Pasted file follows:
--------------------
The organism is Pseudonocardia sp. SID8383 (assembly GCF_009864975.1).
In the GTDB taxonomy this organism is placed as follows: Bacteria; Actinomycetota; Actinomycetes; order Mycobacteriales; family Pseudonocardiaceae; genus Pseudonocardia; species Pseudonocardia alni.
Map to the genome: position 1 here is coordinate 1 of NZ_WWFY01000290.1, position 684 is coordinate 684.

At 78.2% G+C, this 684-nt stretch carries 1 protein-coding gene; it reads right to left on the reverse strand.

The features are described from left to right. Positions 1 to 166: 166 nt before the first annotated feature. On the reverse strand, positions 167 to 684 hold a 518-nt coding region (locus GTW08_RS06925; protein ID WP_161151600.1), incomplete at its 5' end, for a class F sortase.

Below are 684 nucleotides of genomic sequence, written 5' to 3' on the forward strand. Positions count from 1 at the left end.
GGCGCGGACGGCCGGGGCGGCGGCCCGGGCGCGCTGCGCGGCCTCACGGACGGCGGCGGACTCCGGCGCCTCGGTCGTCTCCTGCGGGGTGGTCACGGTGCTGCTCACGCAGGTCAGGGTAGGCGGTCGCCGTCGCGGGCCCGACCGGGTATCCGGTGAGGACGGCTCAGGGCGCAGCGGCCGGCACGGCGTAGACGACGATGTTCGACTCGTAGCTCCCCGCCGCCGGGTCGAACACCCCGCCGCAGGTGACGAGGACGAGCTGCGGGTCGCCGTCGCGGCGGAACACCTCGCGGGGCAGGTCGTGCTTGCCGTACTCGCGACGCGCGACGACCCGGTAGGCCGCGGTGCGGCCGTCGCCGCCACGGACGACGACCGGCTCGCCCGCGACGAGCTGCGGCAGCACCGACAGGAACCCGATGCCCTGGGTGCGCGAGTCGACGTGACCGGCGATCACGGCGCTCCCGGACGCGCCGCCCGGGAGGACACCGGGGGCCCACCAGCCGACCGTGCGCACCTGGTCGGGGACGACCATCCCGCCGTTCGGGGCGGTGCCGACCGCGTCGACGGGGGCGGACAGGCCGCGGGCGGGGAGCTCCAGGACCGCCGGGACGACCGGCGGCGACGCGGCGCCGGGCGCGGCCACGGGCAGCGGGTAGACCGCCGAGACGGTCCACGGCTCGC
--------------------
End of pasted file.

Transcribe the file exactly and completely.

The organism is Pseudonocardia sp. SID8383 (assembly GCF_009864975.1).
In the GTDB taxonomy this organism is placed as follows: Bacteria; Actinomycetota; Actinomycetes; order Mycobacteriales; family Pseudonocardiaceae; genus Pseudonocardia; species Pseudonocardia alni.
Map to the genome: position 1 here is coordinate 1 of NZ_WWFY01000290.1, position 684 is coordinate 684.

At 78.2% G+C, this 684-nt stretch carries 1 protein-coding gene; it reads right to left on the reverse strand.

The features are described from left to right. Positions 1 to 166: 166 nt before the first annotated feature. On the reverse strand, positions 167 to 684 hold a 518-nt coding region (locus GTW08_RS06925; protein ID WP_161151600.1), incomplete at its 5' end, for a class F sortase.

Below are 684 nucleotides of genomic sequence, written 5' to 3' on the forward strand. Positions count from 1 at the left end.
GGCGCGGACGGCCGGGGCGGCGGCCCGGGCGCGCTGCGCGGCCTCACGGACGGCGGCGGACTCCGGCGCCTCGGTCGTCTCCTGCGGGGTGGTCACGGTGCTGCTCACGCAGGTCAGGGTAGGCGGTCGCCGTCGCGGGCCCGACCGGGTATCCGGTGAGGACGGCTCAGGGCGCAGCGGCCGGCACGGCGTAGACGACGATGTTCGACTCGTAGCTCCCCGCCGCCGGGTCGAACACCCCGCCGCAGGTGACGAGGACGAGCTGCGGGTCGCCGTCGCGGCGGAACACCTCGCGGGGCAGGTCGTGCTTGCCGTACTCGCGACGCGCGACGACCCGGTAGGCCGCGGTGCGGCCGTCGCCGCCACGGACGACGACCGGCTCGCCCGCGACGAGCTGCGGCAGCACCGACAGGAACCCGATGCCCTGGGTGCGCGAGTCGACGTGACCGGCGATCACGGCGCTCCCGGACGCGCCGCCCGGGAGGACACCGGGGGCCCACCAGCCGACCGTGCGCACCTGGTCGGGGACGACCATCCCGCCGTTCGGGGCGGTGCCGACCGCGTCGACGGGGGCGGACAGGCCGCGGGCGGGGAGCTCCAGGACCGCCGGGACGACCGGCGGCGACGCGGCGCCGGGCGCGGCCACGGGCAGCGGGTAGACCGCCGAGACGGTCCACGGCTCGC